I had trouble reading Radley Balko’s article on the saga of Cory Maye. I picture this young man in his quiet home with his 18-month-old daughter asleep in the other room and I immediately think of myself in my quiet home with my young daughter asleep in the other room. I picture the soft sounds of the day after Christmas, the colorful lights on the porch, the echoes of Christmas carols still lingering in the silence. I see my daughter’s face. And then this:
Later, in court, Maye would testify that he awoke to a violent pounding at his front door, as if someone was trying to kick it down. Frightened, he ran to his bedroom, where Tacorriana was sleeping. He retrieved the handgun he kept in a stand by the bed, loaded it, and chambered a bullet. He got down on the floor next to the bed, where he held the gun and waited in the dark next to his little girl, hoping the noises outside would subside.
They didn’t. They got worse. The commotion moved from the front of his home to the back, closer to Maye, and just outside the door to the room where he and his daughter were lying.
“Thought someone was trying to break in on me and my child,” Maye testified.
“And how were you feeling?” an attorney asked.
“Frightened,” Maye said. “Very frightened.”
One loud, last crash finally flung the rear door wide open, nearly separating it from its hinges. Seconds later, someone kicked open the bedroom door. A figure rushed up the steep, three-step entrance to the house and entered the room. Maye fired into the darkness, squeezing the trigger three times.
Maye says the next thing he remembers is hearing someone scream, “Police! Police! You just shot an officer!” He then dropped his gun, slid it away from his body, and surrendered.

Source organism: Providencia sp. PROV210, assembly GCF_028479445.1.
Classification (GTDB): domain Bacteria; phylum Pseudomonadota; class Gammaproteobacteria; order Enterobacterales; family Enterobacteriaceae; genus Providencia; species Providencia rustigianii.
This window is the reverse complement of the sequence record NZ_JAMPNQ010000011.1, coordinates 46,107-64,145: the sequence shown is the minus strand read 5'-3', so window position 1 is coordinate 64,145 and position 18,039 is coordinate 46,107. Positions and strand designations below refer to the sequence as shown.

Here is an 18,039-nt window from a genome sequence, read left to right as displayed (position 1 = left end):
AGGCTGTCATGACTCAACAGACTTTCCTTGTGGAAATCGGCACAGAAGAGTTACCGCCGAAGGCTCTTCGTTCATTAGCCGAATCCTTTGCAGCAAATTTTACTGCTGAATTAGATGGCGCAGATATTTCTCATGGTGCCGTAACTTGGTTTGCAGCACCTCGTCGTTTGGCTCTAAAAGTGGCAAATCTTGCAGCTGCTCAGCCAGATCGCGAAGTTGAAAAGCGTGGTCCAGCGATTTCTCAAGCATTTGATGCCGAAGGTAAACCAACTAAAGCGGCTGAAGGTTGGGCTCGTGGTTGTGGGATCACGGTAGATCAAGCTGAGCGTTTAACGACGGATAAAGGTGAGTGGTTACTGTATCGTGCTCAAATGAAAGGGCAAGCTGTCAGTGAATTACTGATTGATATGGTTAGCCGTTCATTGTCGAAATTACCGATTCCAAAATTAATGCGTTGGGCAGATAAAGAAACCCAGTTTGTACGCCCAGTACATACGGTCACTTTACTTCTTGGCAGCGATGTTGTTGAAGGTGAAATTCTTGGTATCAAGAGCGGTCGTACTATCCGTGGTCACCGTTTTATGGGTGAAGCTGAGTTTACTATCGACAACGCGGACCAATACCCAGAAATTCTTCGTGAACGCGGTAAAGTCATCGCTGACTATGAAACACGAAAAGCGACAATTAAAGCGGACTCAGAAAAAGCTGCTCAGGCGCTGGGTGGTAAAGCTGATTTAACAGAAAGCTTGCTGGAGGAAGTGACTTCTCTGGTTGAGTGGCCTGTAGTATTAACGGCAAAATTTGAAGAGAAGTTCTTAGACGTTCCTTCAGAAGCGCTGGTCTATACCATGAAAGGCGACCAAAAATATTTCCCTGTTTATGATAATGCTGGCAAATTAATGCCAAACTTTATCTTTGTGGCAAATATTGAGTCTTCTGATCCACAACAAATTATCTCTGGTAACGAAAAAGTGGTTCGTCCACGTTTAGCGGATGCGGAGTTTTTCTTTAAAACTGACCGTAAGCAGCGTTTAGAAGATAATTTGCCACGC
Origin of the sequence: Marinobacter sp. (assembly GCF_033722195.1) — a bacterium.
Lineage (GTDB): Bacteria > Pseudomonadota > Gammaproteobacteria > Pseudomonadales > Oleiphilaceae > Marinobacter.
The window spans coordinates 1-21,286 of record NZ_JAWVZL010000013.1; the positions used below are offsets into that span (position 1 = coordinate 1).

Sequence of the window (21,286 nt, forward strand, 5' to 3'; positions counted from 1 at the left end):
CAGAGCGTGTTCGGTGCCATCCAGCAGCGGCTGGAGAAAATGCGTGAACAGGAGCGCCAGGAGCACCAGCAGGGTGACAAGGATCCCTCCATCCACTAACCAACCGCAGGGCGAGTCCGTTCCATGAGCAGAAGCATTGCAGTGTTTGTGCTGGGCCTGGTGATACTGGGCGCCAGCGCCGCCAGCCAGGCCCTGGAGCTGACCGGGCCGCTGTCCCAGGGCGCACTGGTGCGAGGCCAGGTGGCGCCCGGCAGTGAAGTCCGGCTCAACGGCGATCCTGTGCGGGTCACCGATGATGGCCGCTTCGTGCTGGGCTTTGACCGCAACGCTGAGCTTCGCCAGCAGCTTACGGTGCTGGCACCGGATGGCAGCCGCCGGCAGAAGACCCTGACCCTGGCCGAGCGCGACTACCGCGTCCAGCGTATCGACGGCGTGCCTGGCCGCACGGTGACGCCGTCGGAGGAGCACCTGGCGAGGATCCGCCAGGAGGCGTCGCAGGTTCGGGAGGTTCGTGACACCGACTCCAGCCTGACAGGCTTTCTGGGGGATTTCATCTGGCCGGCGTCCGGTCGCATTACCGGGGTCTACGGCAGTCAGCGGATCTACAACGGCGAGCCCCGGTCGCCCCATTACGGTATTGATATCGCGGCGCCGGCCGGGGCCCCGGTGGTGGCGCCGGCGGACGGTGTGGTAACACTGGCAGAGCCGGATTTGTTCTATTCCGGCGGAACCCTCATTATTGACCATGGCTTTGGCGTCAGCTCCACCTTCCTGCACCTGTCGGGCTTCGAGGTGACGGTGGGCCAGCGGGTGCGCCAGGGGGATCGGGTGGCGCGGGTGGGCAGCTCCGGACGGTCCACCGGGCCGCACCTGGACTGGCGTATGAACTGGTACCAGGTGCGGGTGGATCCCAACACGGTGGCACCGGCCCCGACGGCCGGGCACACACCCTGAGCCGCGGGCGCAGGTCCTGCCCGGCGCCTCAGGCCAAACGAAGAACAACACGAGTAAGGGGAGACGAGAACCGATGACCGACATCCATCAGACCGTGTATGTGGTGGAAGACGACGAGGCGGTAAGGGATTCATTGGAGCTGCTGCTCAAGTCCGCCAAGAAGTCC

A dubious warrant from a confidential informant, a clumsy and militaristic police raid, and in the end all they find is an old roach. A good cop was shot and killed, and a young law-abiding citizen was thrown into prison, sentenced to death, and taken from his family, from his young daughter. Again: I picture myself torn away from my daughter, picture her witnessing these things. Maye was given shoddy legal representation and was sentenced to death for purposefully murdering a police officer. Read the whole thing. (He is now looking forward to a new trial, thanks largely to reporting by Radley Balko and others. See also Balko’s work on hack autopsy expert and court specialist, Steven Hayne.)
I watched the pro-school-choice film The Lottery the other day on Netflix (snarkily dismissed by the New York Times here) and had much the same reaction: what if these were my children consigned to these schools, destined to almost certain failure and poverty? What if I didn’t have a choice? What if the future was mapped out in such stark and desolate terms for my children? Being a parent gifts us with new empathy.
Say what you will about school choice (and I am the first to say there are flaws and problems with school choice that many of its advocates are too quick to dismiss) but very few of us are in a position of no choice at all – the position that the kids and families in The Lottery are in. School choice for me and for mine is not a matter of life and death, and yet I have plenty of it, more than enough. There may be things wrong with the school-choice movement, but I would be a hypocrite at best to say that people with no choice should stay that way. Whatever flaws charters may have, I simply can’t overcome the simple truth of things. I have choice, why should I want to limit the choices of others less fortunate than myself?